“I can’t keep my cat from scratching the furniture,” one of my friends complained to me the other day. “My sofa’s in shreds. Do you know how I can get her to stop?” The answer is simple: scratching posts.
Like a lot of people, my friend is under the impression that scratching is a behavioral problem that needs to be corrected. Actually, cats have a natural, inborn need to scratch. It’s a healthy activity that keeps their claws in good condition and helps to stretch, exercise and relax the muscles in their legs and bodies. It also serves as a marking behavior; glands in the cat’s paw pads leave behind a scent that essentially says “I was here” to other cats.
The bottom line is you won’t be able to stop your cat from scratching, nor should you wish to. If a cat isn’t allowed to scratch as much as she needs to, her muscles will get soft and lose their feline suppleness. The same applies to cats that have been declawed; this inhumane practice not only causes the animal a lot of pain, but also deprives her of one of her main ways of keeping fit.
The solution is to train your cat to scratch only where it’s appropriate. That means investing in a good quality scratching post or tree. The key word here is “quality” – in order for the cat to use the post and leave your upholstery alone, it needs to adequately meet her requirements. Here’s what to look for:
• Make sure the post is sturdily built from solid materials and won’t wobble or tip over when the cat uses it. Look for a product with a good base that will stand up to being leapt on and kicked as well as scratched.
• Choose a post that’s taller than the full length of your cat. Cats like to stretch while they’re scratching. A height of 2½’ to 3’ is ideal. You can also get horizontal scratching posts; again, they should be long enough for the cat to stretch out on.
• If your cat has been targeting your furniture, situate the post nearby so she’ll gravitate to it instead of your favorite armchair. Other excellent locations are near a sunny window or by her favorite sleeping spot; cats often love to have a good scratch after waking.
• Many scratching posts and trees are covered with carpeting. These work very well, but can encourage some cats to start scratching rugs and broadloom as well. If this is an issue for you, choose a product that is either plain wood or covered with sisal rope. You can also get inexpensive scratchers made from corrugated cardboard.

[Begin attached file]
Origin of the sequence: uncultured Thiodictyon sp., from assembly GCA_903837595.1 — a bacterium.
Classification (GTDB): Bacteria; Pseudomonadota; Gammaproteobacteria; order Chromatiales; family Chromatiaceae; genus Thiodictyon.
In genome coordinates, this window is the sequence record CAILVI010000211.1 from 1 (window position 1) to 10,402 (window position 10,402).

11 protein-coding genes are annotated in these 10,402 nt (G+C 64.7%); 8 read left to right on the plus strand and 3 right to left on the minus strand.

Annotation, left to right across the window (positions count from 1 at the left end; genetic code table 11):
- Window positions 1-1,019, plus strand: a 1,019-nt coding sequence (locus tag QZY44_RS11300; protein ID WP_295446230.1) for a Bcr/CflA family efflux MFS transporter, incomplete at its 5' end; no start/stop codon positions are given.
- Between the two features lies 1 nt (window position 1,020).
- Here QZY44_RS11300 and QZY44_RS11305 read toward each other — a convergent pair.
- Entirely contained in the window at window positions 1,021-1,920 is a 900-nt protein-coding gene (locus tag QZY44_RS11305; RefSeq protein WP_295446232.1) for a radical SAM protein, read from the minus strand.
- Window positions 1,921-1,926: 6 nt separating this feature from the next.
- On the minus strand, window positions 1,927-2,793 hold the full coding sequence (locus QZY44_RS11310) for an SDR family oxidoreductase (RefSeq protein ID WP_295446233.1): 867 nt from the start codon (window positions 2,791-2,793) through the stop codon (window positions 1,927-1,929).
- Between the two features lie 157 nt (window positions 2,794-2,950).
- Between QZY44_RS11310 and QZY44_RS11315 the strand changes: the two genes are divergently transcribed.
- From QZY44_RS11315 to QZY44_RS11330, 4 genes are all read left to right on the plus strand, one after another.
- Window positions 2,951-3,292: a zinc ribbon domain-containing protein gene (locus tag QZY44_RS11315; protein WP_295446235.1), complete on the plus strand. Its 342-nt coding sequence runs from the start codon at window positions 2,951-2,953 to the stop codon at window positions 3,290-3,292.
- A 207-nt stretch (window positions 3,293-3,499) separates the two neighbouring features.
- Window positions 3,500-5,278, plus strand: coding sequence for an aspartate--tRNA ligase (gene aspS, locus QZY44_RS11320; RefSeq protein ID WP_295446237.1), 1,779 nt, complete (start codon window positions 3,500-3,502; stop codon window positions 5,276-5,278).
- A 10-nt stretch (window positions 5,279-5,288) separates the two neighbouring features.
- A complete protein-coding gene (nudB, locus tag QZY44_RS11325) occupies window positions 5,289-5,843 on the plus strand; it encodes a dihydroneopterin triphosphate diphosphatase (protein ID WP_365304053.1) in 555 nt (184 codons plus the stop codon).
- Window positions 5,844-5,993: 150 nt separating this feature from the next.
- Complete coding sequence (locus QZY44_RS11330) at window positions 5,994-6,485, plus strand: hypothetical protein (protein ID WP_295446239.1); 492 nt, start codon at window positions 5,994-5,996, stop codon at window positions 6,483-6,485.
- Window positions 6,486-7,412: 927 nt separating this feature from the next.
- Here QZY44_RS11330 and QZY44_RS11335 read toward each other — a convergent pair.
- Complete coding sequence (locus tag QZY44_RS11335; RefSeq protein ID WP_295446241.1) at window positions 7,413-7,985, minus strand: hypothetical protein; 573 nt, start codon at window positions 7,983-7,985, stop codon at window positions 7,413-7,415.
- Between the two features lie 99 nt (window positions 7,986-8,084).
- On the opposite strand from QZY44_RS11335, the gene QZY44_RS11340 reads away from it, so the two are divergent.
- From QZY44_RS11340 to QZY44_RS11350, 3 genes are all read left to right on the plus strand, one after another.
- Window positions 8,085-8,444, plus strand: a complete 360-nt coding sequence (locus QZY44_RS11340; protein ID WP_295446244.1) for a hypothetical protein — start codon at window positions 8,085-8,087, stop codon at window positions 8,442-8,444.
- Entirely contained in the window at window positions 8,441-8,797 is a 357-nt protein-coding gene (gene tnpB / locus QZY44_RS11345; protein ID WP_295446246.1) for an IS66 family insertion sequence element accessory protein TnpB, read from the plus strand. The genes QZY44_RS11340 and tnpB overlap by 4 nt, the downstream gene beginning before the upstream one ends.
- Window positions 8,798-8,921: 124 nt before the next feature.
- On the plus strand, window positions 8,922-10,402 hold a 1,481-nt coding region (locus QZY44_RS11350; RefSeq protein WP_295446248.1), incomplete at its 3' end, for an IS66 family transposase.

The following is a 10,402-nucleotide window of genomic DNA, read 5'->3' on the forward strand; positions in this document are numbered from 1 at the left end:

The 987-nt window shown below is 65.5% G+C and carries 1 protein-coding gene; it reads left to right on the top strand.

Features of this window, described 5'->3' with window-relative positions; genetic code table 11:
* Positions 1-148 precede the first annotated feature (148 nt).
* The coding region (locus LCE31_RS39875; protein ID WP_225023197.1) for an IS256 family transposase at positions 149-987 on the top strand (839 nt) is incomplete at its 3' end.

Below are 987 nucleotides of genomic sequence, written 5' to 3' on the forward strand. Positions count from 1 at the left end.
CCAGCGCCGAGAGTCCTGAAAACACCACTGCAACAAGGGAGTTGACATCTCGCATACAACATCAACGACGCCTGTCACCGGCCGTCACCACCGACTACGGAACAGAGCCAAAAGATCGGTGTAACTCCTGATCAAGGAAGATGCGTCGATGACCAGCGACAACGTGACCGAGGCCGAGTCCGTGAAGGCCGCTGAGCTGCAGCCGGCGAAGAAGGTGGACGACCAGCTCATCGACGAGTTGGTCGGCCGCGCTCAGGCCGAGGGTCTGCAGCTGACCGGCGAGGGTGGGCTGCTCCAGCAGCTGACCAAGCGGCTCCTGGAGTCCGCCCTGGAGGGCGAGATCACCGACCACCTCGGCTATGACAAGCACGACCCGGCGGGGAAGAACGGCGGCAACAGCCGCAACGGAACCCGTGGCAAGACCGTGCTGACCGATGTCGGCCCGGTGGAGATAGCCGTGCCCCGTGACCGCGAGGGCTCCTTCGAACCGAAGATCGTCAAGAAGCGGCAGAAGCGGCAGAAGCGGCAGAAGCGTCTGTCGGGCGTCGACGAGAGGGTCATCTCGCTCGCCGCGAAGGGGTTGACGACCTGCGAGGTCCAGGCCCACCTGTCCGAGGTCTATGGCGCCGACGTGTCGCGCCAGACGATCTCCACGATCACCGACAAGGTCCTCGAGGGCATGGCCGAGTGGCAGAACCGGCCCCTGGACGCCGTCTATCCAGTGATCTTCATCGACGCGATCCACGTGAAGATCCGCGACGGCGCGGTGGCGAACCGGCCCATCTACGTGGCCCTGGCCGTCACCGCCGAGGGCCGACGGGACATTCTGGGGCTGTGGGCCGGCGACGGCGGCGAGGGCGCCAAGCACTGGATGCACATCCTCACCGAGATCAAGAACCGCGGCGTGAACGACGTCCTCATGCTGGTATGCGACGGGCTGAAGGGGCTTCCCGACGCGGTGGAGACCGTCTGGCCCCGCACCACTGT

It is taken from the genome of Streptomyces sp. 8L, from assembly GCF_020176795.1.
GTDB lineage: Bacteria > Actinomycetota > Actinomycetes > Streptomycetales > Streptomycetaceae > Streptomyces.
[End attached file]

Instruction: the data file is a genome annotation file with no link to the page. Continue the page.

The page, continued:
• Consider buying more than one scratching post, especially if you have several cats. Choose a variety of different surfaces and angles to help keep your felines interested.
• If your cat gets bored easily, consider a cat tree or condo. These tall, multi-leveled products often feature various platforms and perches, hiding spots, tunnels, hammocks, and other features that will provide your cat with loads of entertainment and places to snooze or hang out. Again, make sure the tree is sturdy and not easily knocked over.
• Replace or re-cover the post or tree when the surface gets shredded or worn out.
What if she won’t use it?
Occasionally, a cat may need some encouragement to start using a new scratching post. Try rubbing some dried catnip on the surface, or give her a treat every time she uses it. You can also try attaching a toy to the scratching post.
If your kitty still digs at the furniture, try a firm “no” when you catch her in the act, and carry her to the scratching post. Covering your furniture with loosely-fitting slip covers may also help discourage scratching because the cat can’t get a satisfactory hold on the fabric.
Other strategies include keeping your feline’s nails trimmed so they won’t do as much damage to upholstery. You can clip your cat’s nails much the same way you would a dog’s, although you will have to gently press her paw to get her to unsheathe them first. You’ll need a small pair of clippers made especially for cats. Dog clippers are too large and can painfully twist the cat’s toe. Be careful, and make sure you don’t cut into the quick. If in doubt, or if your cat doesn’t like having her feet handled, ask your vet or groomer for help. If all else fails, consider plastic nail sheaths that slip painlessly over the cat’s claws to prevent damage.
Build your own
Many people opt to create their own scratching posts. The simplest of all is a log or large branch with or without bark (be sure you’ve removed any insect pests first). We had a cedar log in our laundry room for years, fastened securely to a support post. The cats used it so much they eventually pulled most of the bark off! Keep in mind that this method can be messy, since the bark will shed every time the cat uses the post, so you may want to strip the log first.
You can also build a scratching post using just a few simple materials:
- 1 – 16”x16” piece of solid wood for the base
- 1 – 2 ½’ or 3’ two-by-four for the upright
- long screws
- sisal rope
Firmly screw the two-by-four onto the base. Wrap the two-by-four tightly with sisal rope and secure the ends with screws. If your cat prefers a less vertical surface, as ours do, you can cut two two-by-fours so they meet at the top in an A-shape – you may need a slightly larger base depending on the angle you choose. Secure with screws and wrap with sisal. If you wish, you can also cover the scratching post (and the base) with spare pieces of carpeting.
Scratching is not just excellent physical exercise for your kitty. It also makes her feel good, just as having a stretch makes us feel relaxed and energized. By providing your feline friend with one or more scratching posts, you’ll be doing her health and happiness a big favor.
Ann Brightman is Managing Editor for Animal Wellness Magazine and Integrative Veterinary Care Journal. A lifelong animal lover, she has also been a writer and editor for over 25 years. Ann is a member of the Professional Writers Association of Canada and is also a Tai Chi instructor.